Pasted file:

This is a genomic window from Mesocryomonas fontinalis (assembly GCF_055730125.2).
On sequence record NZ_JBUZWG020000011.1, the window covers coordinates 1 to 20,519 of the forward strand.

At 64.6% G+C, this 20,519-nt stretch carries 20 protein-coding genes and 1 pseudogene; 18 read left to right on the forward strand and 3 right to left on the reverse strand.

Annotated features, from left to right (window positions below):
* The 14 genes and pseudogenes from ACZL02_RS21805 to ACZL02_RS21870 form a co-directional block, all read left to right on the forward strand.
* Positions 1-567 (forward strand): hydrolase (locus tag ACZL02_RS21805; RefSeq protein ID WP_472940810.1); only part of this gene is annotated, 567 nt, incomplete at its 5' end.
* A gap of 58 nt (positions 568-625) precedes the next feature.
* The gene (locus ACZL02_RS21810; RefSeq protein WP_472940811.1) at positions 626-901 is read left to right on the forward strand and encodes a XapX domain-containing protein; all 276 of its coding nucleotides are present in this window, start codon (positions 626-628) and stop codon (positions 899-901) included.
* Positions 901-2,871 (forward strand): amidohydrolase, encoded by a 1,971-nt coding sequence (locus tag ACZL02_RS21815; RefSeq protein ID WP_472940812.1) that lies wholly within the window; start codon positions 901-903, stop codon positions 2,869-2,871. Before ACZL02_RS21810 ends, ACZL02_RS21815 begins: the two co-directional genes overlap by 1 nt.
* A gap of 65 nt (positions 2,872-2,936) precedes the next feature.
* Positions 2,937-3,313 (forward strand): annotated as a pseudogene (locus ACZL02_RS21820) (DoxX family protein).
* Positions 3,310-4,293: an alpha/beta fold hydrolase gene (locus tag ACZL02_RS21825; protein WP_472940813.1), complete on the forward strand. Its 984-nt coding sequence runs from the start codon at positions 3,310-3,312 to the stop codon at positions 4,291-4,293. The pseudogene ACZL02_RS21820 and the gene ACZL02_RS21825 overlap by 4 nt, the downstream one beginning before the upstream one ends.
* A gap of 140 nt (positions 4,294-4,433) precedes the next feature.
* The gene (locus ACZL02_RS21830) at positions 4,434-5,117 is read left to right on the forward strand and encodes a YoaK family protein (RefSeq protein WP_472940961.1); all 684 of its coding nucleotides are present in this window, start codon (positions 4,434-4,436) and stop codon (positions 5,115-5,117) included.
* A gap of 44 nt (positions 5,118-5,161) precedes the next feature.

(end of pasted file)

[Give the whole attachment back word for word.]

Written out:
This is a genomic window from Mesocryomonas fontinalis (assembly GCF_055730125.2).
On sequence record NZ_JBUZWG020000011.1, the window covers coordinates 1 to 20,519 of the forward strand.

At 64.6% G+C, this 20,519-nt stretch carries 20 protein-coding genes and 1 pseudogene; 18 read left to right on the forward strand and 3 right to left on the reverse strand.

Annotated features, from left to right (window positions below):
* The 14 genes and pseudogenes from ACZL02_RS21805 to ACZL02_RS21870 form a co-directional block, all read left to right on the forward strand.
* Positions 1-567 (forward strand): hydrolase (locus tag ACZL02_RS21805; RefSeq protein ID WP_472940810.1); only part of this gene is annotated, 567 nt, incomplete at its 5' end.
* A gap of 58 nt (positions 568-625) precedes the next feature.
* The gene (locus ACZL02_RS21810; RefSeq protein WP_472940811.1) at positions 626-901 is read left to right on the forward strand and encodes a XapX domain-containing protein; all 276 of its coding nucleotides are present in this window, start codon (positions 626-628) and stop codon (positions 899-901) included.
* Positions 901-2,871 (forward strand): amidohydrolase, encoded by a 1,971-nt coding sequence (locus tag ACZL02_RS21815; RefSeq protein ID WP_472940812.1) that lies wholly within the window; start codon positions 901-903, stop codon positions 2,869-2,871. Before ACZL02_RS21810 ends, ACZL02_RS21815 begins: the two co-directional genes overlap by 1 nt.
* A gap of 65 nt (positions 2,872-2,936) precedes the next feature.
* Positions 2,937-3,313 (forward strand): annotated as a pseudogene (locus ACZL02_RS21820) (DoxX family protein).
* Positions 3,310-4,293: an alpha/beta fold hydrolase gene (locus tag ACZL02_RS21825; protein WP_472940813.1), complete on the forward strand. Its 984-nt coding sequence runs from the start codon at positions 3,310-3,312 to the stop codon at positions 4,291-4,293. The pseudogene ACZL02_RS21820 and the gene ACZL02_RS21825 overlap by 4 nt, the downstream one beginning before the upstream one ends.
* A gap of 140 nt (positions 4,294-4,433) precedes the next feature.
* The gene (locus ACZL02_RS21830) at positions 4,434-5,117 is read left to right on the forward strand and encodes a YoaK family protein (RefSeq protein WP_472940961.1); all 684 of its coding nucleotides are present in this window, start codon (positions 4,434-4,436) and stop codon (positions 5,115-5,117) included.
* A gap of 44 nt (positions 5,118-5,161) precedes the next feature.